Republicans on Monday disputed forecasts that they would lose seats in 2018 because of their vote to partially repeal Obamacare.

Pointing to previously undisclosed voter data, Republican strategists and congressional aides said the American Health Care Act could be more popular in GOP House districts than assumed by previous polling.

Republican strategists said, further, that the nonpartisan prognosticators that shifted midterm House race ratings toward the Democrats following approval of the AHCA are misunderstanding the politics of health care.

"Only in Washington could what you repeatedly promised you'd do be considered a bad idea," said Matt Gorman, a spokesman for the National Republican Congressional Committee, the House GOP campaign arm.

Gorman is getting at the pressure Congressional Republicans face that Democrats were not under when they pursued health care reform eight years ago.

Then, the country was in economic free fall and Obama and Congressional Democrats, in the majority, chose to add major health reform in their agenda after the 2008 campaign concluded.

The Republicans have been promising to repeal and replace former President Barack Obama's troubled healthcare law for the seven years since the Affordable Care was enacted.

Finally in control of government in Washington, failure to deliver could depress GOP turnout in 2018, creating as much as an electoral disaster for Republicans as moving ahead with an unpopular bill.

"Republicans had to pass something to satisfy the base, keep their promise and show they could govern," said a GOP operative who has been intimately involved in congressional campaigns over the past decade. "If the healthcare situation got worse under Obamacare — as we expect it to —they still control the government, so we're going to own the problem either way."

Based on previous nonpartisan and Democratic polling gauging support for Obamacare and the Republican alternative, its reasonable to determine that health care could be a problem for the GOP. But previously undisclosed data analytics measuring support for the AHCA, versus Obamacare, reveal that Republicans could be in better shape than conventional wisdom suggestion.

WPA Intelligence, the firm that handled polling and data for Texas Sen. Ted Cruz' presidential campaign, compiled analytics in several targeted House districts to gauge support for Obamacare, versus replacing the law with a market-driven health care reform reforms.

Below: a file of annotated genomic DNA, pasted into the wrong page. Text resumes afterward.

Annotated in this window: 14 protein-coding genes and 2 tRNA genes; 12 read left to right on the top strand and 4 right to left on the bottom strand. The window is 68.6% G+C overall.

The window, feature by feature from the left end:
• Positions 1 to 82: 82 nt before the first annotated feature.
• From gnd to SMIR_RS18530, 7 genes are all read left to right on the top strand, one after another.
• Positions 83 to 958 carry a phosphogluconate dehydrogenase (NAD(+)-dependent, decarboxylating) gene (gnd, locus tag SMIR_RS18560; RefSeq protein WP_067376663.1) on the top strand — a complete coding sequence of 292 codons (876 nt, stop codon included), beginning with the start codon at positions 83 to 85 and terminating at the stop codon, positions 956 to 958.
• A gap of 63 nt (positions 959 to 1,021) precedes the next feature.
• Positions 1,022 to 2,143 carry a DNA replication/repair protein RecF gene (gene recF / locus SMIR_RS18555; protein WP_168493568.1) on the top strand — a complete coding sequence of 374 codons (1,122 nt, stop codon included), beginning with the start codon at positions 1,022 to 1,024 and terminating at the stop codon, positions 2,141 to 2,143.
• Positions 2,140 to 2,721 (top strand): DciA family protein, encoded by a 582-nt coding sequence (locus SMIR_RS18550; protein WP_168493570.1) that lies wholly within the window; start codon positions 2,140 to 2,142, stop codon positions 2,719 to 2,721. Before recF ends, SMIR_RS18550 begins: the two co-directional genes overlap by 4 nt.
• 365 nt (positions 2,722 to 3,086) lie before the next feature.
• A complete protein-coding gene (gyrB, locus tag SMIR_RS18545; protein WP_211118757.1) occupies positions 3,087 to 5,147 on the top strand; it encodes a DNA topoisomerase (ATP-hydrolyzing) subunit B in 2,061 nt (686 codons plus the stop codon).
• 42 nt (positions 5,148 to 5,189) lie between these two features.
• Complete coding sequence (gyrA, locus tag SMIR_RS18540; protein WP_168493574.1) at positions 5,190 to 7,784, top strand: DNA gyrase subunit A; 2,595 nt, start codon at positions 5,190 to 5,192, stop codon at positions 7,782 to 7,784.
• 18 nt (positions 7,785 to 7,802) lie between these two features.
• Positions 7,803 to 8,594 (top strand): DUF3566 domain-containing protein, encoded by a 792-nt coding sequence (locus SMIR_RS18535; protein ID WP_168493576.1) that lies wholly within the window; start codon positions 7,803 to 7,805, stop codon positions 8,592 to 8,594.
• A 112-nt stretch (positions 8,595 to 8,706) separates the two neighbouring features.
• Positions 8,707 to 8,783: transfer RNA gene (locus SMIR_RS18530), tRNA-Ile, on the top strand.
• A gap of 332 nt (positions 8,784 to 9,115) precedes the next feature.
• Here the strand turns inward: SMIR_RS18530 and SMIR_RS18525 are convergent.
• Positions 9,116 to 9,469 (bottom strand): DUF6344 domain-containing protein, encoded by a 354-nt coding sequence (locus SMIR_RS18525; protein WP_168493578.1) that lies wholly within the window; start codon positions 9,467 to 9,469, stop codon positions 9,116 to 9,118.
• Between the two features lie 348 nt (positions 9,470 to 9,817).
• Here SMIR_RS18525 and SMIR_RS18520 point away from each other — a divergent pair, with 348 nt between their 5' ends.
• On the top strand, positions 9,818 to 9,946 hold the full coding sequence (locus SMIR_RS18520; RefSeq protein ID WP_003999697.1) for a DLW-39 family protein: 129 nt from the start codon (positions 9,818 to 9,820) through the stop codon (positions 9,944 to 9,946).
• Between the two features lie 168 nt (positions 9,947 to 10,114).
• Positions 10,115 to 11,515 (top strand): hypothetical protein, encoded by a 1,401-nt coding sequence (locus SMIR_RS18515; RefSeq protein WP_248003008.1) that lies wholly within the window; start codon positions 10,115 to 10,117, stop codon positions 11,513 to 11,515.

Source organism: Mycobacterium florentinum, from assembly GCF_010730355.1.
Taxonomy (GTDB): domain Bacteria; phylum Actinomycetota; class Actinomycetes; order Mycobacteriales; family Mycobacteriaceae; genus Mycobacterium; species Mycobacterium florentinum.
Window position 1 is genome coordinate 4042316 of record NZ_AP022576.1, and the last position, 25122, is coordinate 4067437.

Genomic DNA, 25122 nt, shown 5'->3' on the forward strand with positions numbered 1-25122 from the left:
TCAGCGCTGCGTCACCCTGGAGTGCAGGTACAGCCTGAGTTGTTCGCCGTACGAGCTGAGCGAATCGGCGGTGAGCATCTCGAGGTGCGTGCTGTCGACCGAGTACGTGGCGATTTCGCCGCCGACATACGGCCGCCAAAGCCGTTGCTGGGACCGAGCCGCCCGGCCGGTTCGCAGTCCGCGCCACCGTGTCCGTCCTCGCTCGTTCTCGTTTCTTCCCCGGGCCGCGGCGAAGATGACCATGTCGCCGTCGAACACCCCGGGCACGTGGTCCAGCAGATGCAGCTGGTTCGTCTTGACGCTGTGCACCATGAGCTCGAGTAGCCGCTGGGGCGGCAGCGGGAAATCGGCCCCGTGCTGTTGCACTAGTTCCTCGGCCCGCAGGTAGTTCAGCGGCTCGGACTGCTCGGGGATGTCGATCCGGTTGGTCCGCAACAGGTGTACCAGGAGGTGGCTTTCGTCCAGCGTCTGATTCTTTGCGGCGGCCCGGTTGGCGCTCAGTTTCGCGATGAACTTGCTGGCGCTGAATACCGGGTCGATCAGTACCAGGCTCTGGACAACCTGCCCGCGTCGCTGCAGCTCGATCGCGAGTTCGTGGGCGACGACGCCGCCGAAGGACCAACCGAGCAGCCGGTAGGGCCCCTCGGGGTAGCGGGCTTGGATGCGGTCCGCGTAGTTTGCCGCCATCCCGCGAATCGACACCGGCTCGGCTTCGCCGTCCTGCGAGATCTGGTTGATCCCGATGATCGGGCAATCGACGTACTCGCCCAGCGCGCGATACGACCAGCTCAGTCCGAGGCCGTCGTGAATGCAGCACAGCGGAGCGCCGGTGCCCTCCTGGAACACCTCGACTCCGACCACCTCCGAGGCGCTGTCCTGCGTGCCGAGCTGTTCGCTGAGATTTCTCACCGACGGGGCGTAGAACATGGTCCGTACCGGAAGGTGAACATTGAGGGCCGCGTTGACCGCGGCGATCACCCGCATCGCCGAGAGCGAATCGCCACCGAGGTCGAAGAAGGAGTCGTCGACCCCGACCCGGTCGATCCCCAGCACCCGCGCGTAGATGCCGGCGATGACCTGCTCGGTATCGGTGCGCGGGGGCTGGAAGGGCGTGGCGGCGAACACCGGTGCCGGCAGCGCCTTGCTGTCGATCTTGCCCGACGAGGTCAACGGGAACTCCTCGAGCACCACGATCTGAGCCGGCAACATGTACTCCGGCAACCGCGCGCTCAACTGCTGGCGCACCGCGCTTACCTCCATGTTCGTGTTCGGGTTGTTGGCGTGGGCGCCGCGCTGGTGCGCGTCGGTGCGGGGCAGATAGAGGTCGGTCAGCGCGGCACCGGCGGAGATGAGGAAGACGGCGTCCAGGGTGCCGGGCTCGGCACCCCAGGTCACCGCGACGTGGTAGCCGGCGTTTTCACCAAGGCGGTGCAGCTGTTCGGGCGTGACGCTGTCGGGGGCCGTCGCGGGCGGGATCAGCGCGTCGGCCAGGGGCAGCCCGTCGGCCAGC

Only in 12 of the 25 most endangered GOP-held districts did the preference for Obamacare outpace opposition to Obamacare, according to data compiled in late March, after Republican leaders were forced to cancel a vote on the original version of the AHCA (the height of the unpopularity of the House GOP bill.)

WPA's data also found that voters in Georgia's 6th Congressional District also preferred repealing Obamacare and replacing it with conservative reform. The suburban Atlanta seat is the site of a hotly contested June 20 special election runoff, in which Republican Karen Handel supports the GOP bill, and Democrat Jon Ossoff opposes it.

"Immediately after the House voted to repeal significant portions of Obamacare, the typical media players began proclaiming that this would be a killer for Republican candidates in 2018," WPA writes in a memo shared with the Washington Examiner. "But WPA Intelligence's models of support for Obamacare and support for replacing it with a market-based solution that lowers costs tell a very different story."

Democrats need to win 24 seats to win the majority, and Republicans are defending 23 seats in which Hillary Clinton defeated President Trump last year. That's the target pool Democrats are focused on.

And so it was significant that The Cook Political Report adjusted ratings for 20 Republican-held districts, making a Democratic takeover more likely in each — based largely on Thursday's party line passage of the AHCA by just two votes.

Larry Sabato's Crystal Ball, at the University of Virginia's Center For Politics, another top elections forecaster, is set to announce Thursday that it is shifting 15 House races toward the Democrats, also with the health care vote in mind.

With the midterms usually driven by the presidential approval numbers, Trump's vulnerability could add to Congressional Republicans' concerns. Nationally, his approval rating is sitting at 43 percent.

In polling over the weekend, GOP primary voters in the Missouri's suburban St. Louis 2nd Congressional District, solid conservative territory, gave Trump a lukewarm 71 percent approval rating, well below national numbers among Republicans that have generally been above 80 or 90 percent.

Republican voters in the district said they approved of the AHCA by a margin of 58 percent to 23 percent, with the rest saying they didn't know enough to render an opinion.

That might not be enough to keep the Democrats at bay, especially if the Republicans if an unpopular healthcare law fuels political headwinds. But like their Republican counterparts, even Democratic strategists aren't sold on the durability of healthcare as a political cudgel.

They relish the opportunity created by the GOP's pursuit of Obamacare repeal, but concede to anxiety about losing control of expectations for how many seats they can win based on one House vote 18 months before the general election.

"Passage of the Republican healthcare repeal bill was a defining moment for House Republicans, and the DCCC will hold them all accountable. Of course, we are taking nothing for granted and a lot can change over the next year and a half. There's still a lot of work to do," said Meredith Kelly, spokeswoman for the Democratic Congressional Campaign Committee.